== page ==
Although there is no certainty on the Solvency II implementation date, EU policymakers are continuing to finalise key aspects of the framework. Recent developments include EIOPA’s consultation on interim measures, the impact assessment of the long-term guarantee package and a debate on whether new legislation is needed formally to delay Solvency II’s application.
Solvency II implementation date
The legal position is that Member States must transpose the Solvency II Directive into national laws by 30 June 2013 and apply it to firms from 1 January 2014. It is clear, however, that this Solvency II timetable is not feasible. EU Member States cannot implement the Solvency II framework by the set dates, for the simple reason that it is not finalised.
A Member State’s failure to meet the legal implementation deadlines for Solvency II would mean that it was not complying with EU law and could have legal implications. As a result, Member States are keen to ensure that further legislation amends the Solvency II Directive to postpone deadlines for Solvency II implementation on a formal basis. This can be done by means of another “quick-fix Directive”, similar to the one adopted last summer, which established current transposition and implementation dates. Many people expect implementation to be put back to January 2016.
The European Commission, however, is resisting pressure to introduce another quick-fix, so as to encourage others in the EU’s legislative process to agree the Omnibus II Directive as a priority. Instead, the Commission proposes to produce a letter of comfort to Member States confirming that it will not commence proceedings against them for failure to implement Solvency II. The discussion is ongoing and we are monitoring it.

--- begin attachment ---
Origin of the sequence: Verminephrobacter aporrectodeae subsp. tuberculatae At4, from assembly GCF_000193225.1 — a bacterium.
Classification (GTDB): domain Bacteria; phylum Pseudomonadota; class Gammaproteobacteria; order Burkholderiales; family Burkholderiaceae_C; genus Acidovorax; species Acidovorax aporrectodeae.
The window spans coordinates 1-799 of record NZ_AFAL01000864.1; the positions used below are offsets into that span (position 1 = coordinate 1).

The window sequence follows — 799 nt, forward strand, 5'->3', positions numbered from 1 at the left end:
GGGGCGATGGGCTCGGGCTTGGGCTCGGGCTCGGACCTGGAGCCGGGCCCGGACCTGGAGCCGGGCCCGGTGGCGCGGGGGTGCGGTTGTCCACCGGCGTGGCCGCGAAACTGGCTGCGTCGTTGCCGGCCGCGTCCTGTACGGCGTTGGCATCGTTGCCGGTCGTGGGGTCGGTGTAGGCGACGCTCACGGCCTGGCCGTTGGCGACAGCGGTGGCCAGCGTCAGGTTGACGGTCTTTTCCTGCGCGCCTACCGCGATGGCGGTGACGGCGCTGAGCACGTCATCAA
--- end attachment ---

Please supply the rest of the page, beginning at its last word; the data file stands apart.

EIOPA’s consultation on Solvency II interim measures
Although the Solvency II legislative process is delayed, EIOPA believes that the insurance industry should build on preparatory work already undertaken. In addition the IMF’s Financial Sector Assessment Programme (FSAP) review of the EU concluded that early harmonised implementation of Solvency II would reduce risks arising from the current regime.
EIOPA has therefore published a set of consultation documents proposing to introduce some core Solvency II provisions in advance of the formal deadline (still to be confirmed). EIOPA’s guidelines are addressed to national supervisors and cover the following areas:
- System of governance
- A forward looking assessment of the undertaking’s own risks (based on the ORSA)
- Submission of information to national supervisors (reporting requirements)
- Pre-application for internal models
Lloyd’s is reviewing the guidelines and contributing to the debate at UK and EU levels. Many insurers are most concerned about EIOPA’s proposed reporting requirements, which look very onerous.
In a related development, the European Central Bank (ECB) plans to pass a Regulation enabling it to collect information from insurers for financial stability and statistical purposes. The ECB is working with EIOPA and, so far as possible, will rely on data collected through the Solvency II reporting templates. In the interim period, before Solvency II is implemented, it probably will not require insurers to report any additional data. Longer-term, however, its requirements may become more extensive. Legally, this Regulation will apply to Eurozone Member States only, although central banks in other Member States may decide to impose similar reporting requirements. It is unclear what position the Bank of England will take.
Impact assessment of the long-term guarantee package
Last year’s debates on the long-term guarantee package proved inconclusive and the Commission decided to conduct an impact assessment to inform Omnibus II’s development. EIOPA launched the assessment in January 2013: insurers had until the end of March 2013 to submit information. Lloyd’s did not participate due to the issue’s limited relevance to most of Lloyd’s business.
EIOPA is expected to publish a report with its findings in June this year, followed by a communication from the Commission. Parliament has scheduled a vote on the Omnibus II Directive for 22 October 2013. This is indicative only, but suggests the deadline by which agreement on the long-term guarantee package should be reached.
Compromises over the long-term guarantee package and subsequent adoption of the Omnibus II Directive are important to the Solvency II implementation timeline. If agreement is not reached and the Directive is not finalised in 2013, this is likely to delay Solvency II implementation beyond the expected deadline of January 2016.